A quote from the article “A Picture is Worth 1000 Words: Visual Design in E-Learning” by Shevy Levy and Jim Yupangco in Learning Solutions Magazine kicks us off today:

 We have all heard the expression “A picture is worth 1000 words.” But what does this mean, especially in e-Learning design?
 Using a common canvas, game and Web designers, as well as online marketing experts, take advantage of the 1,000,000 nerves connecting the eyes to the brain. That’s about 60 % more than the number of nerves connecting the ear and the brain!  .  .  .
 As the saying goes, “A picture is worth a thousand words.” .  .  .

An essential quality for truly effective e-Learning is a course design that exhibits “Efficient Sentence Use per Screen” — composed with reading-level-appropriate vocabulary.

If longer term retention is the ultimate aim of your training program, the emphasis of individual teaching screens should be on the visuals while the sentences/phrases may be included as an enhancement. 

These visuals should be rooted in full motion video (and/or graphic animations) and may include photographs, graphics, charts, and diagrams.

We do not want our learners to concentrate on lengthy text screens, which have proven to be less effective in meeting retention goals.

Short sentences, then, or short “bullet” screens describing a single information point are the hallmark of good instructional design.  The learner who can read quickly and well can then focus on the visual teaching of the screen, just as the individual who prefers to listen (by exercising optional full audio) can quickly move on to the real teaching focus of the screen.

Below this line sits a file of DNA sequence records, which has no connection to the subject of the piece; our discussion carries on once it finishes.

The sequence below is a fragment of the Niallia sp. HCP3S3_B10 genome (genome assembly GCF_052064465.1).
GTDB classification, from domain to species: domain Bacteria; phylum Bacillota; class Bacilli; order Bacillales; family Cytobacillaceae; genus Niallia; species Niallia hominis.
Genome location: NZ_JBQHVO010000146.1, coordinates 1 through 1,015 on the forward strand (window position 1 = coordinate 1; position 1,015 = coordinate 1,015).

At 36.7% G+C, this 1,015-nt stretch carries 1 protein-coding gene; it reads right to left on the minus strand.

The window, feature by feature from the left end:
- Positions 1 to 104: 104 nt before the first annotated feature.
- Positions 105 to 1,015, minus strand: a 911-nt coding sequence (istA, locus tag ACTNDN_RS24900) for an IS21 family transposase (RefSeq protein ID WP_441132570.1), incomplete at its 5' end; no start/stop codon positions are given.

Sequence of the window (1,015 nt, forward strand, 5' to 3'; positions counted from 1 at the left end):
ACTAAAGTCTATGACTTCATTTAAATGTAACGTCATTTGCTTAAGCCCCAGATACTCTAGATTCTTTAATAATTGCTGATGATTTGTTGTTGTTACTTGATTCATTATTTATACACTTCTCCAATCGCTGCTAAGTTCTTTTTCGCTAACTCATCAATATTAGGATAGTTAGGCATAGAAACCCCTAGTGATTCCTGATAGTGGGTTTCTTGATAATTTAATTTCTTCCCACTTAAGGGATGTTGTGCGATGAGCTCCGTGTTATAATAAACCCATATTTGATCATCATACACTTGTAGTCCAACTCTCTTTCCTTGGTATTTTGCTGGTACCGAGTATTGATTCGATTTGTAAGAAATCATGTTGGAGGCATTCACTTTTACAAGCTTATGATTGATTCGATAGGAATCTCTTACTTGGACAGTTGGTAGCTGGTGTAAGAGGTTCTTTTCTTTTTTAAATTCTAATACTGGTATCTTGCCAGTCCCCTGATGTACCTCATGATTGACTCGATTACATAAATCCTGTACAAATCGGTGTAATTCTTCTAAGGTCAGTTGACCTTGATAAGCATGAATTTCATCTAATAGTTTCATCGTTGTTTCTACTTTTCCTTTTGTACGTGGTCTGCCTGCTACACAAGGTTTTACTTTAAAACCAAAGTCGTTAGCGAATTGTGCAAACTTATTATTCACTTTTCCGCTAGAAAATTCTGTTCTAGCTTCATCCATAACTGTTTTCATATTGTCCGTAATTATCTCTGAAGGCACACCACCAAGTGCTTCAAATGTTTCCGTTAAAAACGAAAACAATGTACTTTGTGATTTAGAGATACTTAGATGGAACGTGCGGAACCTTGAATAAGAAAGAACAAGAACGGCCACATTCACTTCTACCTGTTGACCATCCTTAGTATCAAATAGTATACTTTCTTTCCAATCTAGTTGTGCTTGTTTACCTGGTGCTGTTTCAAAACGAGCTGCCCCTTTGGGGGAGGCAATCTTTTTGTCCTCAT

(And, the words and short sentences you use should always be chosen on the basis of Grade 4 reading ability since about 40% of your trainees cannot assimilate anything written above that level.)

Instructional Designers who have a good grasp of effective teaching soon learn how to confine their scripting instruction to short, to-the-point sentences.

However, one fact remains:  “A ‘moving picture’ is truly worth a thousand words!”

 More on Monday  –  –  –

       — Bill Walton, co-Founder, ITC Learning

        January 25, 2017  (Mondays & Wednesdays)

(This is a personal blog.  Any views or opinions represented in this blog are personal and belong solely to the blog owner,, an independent consultant.  They do not represent those of people, institutions or organizations that the owner may or may not be associated with in a professional or personal capacity.)